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Ted Williams | June 19, 2019

Returned Mail: 5 Demographic Discrepancies

(2 min read) What’s more frustrating than coming into work to find a pile of returned mail sitting on your desk? Maybe you’ve personally used up hours getting statements ready. Or you’ve spent huge sums of dollars with outsourced statement vendors promising “demographic correction,” only to have a fraction of your statements be delivered to the right patient at the right address.

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Your first thought might be, “How could this happen? We got the information directly from the patient.   There shouldn’t be this much returned mail.”  Your team might be the best of the best, but sometimes things are out of their control.

Here are five demographic discrepancies that cause returned mail:

Return to Sender
Patients simply do not want to pay their bill. They receive a statement and automatically put it right back in the mail marked “Return to sender.” Or, maybe patients have insurance. But they are angry or confused as to why you’d send them a statement. Once again, ‘return to sender’ is their message of choice.

Payor Address
Sometimes the payor has an address on file that’s different from the current or correct address for the patient. The payor uses the address on file to submit the claim—an address that often gets confused with the residence, resulting in returned mail.

Emergency Pick-Up
The emergency pick-up address often differs from the patient’s residential address. For instance, they could be at the home of a friend or family member, or at a restaurant or ball game. With emergencies, there isn’t always time to ask questions.

Temporary Address
Students, ‘snow-birds’, and renters are a few examples of patients who sometimes have a temporary address. Most of the time, this address differs from the address the payor has on file, since it isn’t their permanent address. Receiving medical care while patients are ‘home away from home’ could result in the wrong address, leading to denied claims and returned mail.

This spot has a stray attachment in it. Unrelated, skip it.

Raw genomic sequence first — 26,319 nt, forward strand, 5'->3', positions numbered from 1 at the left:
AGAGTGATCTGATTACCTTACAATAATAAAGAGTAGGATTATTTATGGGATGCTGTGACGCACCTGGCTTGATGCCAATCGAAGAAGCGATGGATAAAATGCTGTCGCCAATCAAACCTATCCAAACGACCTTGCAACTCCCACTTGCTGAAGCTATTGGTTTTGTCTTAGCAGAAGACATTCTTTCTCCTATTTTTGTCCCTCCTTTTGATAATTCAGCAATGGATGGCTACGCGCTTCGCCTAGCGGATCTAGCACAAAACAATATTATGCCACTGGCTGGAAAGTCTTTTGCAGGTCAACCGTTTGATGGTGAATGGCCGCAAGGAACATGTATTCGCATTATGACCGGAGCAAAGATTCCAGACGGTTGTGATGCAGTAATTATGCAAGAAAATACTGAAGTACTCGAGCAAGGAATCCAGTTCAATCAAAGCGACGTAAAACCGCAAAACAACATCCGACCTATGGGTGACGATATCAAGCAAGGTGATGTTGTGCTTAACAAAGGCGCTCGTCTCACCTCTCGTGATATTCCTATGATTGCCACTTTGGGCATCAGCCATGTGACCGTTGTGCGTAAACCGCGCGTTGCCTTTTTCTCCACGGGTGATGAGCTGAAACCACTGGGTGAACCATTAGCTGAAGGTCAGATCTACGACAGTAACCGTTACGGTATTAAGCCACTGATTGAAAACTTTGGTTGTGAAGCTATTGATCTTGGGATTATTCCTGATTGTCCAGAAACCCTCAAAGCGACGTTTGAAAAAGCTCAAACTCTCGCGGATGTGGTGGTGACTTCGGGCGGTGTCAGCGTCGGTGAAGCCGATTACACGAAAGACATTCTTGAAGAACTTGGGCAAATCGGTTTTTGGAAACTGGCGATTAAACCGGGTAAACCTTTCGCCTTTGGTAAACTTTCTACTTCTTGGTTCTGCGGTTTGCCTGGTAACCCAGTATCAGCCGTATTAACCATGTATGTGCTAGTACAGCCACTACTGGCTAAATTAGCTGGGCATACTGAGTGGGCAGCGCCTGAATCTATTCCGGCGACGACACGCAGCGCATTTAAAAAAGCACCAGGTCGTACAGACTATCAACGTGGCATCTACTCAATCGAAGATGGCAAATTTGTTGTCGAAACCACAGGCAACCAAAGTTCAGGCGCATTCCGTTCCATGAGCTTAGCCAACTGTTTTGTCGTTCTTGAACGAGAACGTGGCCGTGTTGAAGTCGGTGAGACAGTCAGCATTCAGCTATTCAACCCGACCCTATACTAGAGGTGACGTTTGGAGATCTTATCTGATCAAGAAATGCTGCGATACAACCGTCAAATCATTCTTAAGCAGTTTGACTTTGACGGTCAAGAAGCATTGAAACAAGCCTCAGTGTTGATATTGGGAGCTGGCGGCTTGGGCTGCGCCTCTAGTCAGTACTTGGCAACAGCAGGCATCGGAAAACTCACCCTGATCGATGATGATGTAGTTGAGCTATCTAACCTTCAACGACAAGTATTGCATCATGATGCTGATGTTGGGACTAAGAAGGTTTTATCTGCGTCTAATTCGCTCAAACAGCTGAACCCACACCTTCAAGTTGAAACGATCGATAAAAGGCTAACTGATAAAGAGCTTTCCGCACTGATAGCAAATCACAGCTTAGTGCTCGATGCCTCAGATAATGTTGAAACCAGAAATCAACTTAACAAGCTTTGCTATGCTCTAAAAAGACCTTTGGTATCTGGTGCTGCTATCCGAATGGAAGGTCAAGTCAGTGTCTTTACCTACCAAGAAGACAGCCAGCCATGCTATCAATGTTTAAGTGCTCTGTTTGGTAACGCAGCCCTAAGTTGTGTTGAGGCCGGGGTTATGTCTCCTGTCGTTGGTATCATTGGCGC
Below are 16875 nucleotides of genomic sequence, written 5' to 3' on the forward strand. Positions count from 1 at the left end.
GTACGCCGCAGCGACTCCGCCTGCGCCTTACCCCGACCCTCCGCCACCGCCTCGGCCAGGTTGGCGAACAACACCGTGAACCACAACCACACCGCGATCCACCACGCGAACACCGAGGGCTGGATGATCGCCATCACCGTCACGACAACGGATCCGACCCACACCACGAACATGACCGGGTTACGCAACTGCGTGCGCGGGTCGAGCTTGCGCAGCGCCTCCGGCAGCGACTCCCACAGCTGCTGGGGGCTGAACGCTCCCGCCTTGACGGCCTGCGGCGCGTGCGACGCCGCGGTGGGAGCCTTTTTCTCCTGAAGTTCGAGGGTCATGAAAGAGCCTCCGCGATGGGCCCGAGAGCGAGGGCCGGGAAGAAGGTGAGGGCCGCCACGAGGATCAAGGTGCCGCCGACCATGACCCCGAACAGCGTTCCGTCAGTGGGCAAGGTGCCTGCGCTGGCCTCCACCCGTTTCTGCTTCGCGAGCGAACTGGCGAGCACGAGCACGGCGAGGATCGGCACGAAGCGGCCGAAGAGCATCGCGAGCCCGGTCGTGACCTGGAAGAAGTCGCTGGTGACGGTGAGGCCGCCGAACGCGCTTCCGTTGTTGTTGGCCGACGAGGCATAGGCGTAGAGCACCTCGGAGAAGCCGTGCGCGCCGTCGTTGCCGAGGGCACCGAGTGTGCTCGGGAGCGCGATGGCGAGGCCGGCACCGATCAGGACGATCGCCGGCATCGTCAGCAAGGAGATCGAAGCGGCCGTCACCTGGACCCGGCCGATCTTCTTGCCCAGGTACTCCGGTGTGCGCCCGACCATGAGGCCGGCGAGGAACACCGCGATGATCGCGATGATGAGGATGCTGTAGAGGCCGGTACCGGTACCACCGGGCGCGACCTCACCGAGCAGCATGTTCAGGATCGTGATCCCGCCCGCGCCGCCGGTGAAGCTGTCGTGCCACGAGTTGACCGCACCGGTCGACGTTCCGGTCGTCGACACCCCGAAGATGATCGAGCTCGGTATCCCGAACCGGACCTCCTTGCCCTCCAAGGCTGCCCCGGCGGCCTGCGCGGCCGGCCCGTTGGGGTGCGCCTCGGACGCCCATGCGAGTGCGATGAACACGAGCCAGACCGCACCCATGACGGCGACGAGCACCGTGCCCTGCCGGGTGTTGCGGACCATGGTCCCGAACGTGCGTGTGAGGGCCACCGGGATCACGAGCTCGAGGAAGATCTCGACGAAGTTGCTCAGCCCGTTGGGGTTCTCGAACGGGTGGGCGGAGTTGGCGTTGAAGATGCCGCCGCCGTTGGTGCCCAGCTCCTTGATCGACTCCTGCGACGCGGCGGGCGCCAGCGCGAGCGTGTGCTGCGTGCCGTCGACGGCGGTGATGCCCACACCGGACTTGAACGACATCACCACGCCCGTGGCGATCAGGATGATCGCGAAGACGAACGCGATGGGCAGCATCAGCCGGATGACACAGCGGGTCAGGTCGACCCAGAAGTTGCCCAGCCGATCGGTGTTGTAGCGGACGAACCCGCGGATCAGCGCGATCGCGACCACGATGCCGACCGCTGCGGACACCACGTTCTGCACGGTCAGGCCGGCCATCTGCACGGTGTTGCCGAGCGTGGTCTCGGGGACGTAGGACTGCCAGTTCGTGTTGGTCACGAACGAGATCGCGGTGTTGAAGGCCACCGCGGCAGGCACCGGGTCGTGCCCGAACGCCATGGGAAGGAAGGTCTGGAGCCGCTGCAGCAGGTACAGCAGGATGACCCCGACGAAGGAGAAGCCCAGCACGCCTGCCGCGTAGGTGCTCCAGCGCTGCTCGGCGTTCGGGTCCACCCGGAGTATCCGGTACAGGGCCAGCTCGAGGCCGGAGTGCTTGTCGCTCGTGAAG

Keystroke Errors
Even the best data entry personnel miss an occasional keystroke.  It’s not just the incredibly creative names people give their children these days, but it can also be that 123 becomes 213…and mail doesn’t show up.

While everyone in billing knows these problems exist, many have chosen to treat the symptoms instead of treating the root cause. To bring resolution to these and other associated discrepancies, it’s important to set up demographic verification processes on the front-end, before the bad data washes downstream to claims, statements and other points of the revenue cycle.  Some of the results in doing so are:

  • Reduced cost of claims
  • Less returned mail
  • Fewer claim rejections and payment delays
  • Minimized HIPAA and breach risk

Have you come across any other reasons for returned mail? Share in the comments below!

Want to learn more about ways to avoid returned mail? Contact us or read more about how PayorLogic’s technology and services support your efforts here.

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More About the Author:

Ted Williams

Ted Williams has been a featured presenter at regional and national EMS conferences, including the state medical associations, ambulance networks, and technology user group conferences. Williams is a founder of Payor Logic, a national provider of healthcare revenue cycle solutions.